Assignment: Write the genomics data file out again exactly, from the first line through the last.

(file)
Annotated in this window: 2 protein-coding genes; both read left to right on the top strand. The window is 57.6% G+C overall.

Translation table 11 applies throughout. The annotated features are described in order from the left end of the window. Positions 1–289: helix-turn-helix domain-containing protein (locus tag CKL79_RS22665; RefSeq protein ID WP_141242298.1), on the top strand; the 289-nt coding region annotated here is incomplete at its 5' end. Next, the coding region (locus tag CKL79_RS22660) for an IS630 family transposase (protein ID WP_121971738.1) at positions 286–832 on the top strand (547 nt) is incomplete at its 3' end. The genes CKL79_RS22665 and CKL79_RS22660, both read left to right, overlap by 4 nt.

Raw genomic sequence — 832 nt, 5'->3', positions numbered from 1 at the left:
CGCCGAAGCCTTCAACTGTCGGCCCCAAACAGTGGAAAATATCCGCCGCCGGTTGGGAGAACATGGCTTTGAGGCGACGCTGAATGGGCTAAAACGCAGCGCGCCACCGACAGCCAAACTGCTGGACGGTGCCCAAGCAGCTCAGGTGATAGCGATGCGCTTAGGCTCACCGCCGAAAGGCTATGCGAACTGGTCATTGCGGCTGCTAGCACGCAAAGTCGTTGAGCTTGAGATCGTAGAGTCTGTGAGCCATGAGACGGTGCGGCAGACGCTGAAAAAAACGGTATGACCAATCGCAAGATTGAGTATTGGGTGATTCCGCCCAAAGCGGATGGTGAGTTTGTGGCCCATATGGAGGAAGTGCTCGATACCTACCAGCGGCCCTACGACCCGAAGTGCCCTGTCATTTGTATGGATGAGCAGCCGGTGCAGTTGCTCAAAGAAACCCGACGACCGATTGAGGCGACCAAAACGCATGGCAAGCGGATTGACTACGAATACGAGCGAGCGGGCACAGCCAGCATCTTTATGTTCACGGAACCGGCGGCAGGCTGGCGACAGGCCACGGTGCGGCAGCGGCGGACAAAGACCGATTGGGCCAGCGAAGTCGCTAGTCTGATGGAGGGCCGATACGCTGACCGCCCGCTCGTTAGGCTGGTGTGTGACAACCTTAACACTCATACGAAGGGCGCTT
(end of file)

Annotated in this window: 2 protein-coding genes; both read left to right on the top strand. The window is 57.6% G+C overall.

Translation table 11 applies throughout. The annotated features are described in order from the left end of the window. Positions 1–289: helix-turn-helix domain-containing protein (locus tag CKL79_RS22665; RefSeq protein ID WP_141242298.1), on the top strand; the 289-nt coding region annotated here is incomplete at its 5' end. Next, the coding region (locus tag CKL79_RS22660) for an IS630 family transposase (protein ID WP_121971738.1) at positions 286–832 on the top strand (547 nt) is incomplete at its 3' end. The genes CKL79_RS22665 and CKL79_RS22660, both read left to right, overlap by 4 nt.

Raw genomic sequence — 832 nt, 5'->3', positions numbered from 1 at the left:
CGCCGAAGCCTTCAACTGTCGGCCCCAAACAGTGGAAAATATCCGCCGCCGGTTGGGAGAACATGGCTTTGAGGCGACGCTGAATGGGCTAAAACGCAGCGCGCCACCGACAGCCAAACTGCTGGACGGTGCCCAAGCAGCTCAGGTGATAGCGATGCGCTTAGGCTCACCGCCGAAAGGCTATGCGAACTGGTCATTGCGGCTGCTAGCACGCAAAGTCGTTGAGCTTGAGATCGTAGAGTCTGTGAGCCATGAGACGGTGCGGCAGACGCTGAAAAAAACGGTATGACCAATCGCAAGATTGAGTATTGGGTGATTCCGCCCAAAGCGGATGGTGAGTTTGTGGCCCATATGGAGGAAGTGCTCGATACCTACCAGCGGCCCTACGACCCGAAGTGCCCTGTCATTTGTATGGATGAGCAGCCGGTGCAGTTGCTCAAAGAAACCCGACGACCGATTGAGGCGACCAAAACGCATGGCAAGCGGATTGACTACGAATACGAGCGAGCGGGCACAGCCAGCATCTTTATGTTCACGGAACCGGCGGCAGGCTGGCGACAGGCCACGGTGCGGCAGCGGCGGACAAAGACCGATTGGGCCAGCGAAGTCGCTAGTCTGATGGAGGGCCGATACGCTGACCGCCCGCTCGTTAGGCTGGTGTGTGACAACCTTAACACTCATACGAAGGGCGCTT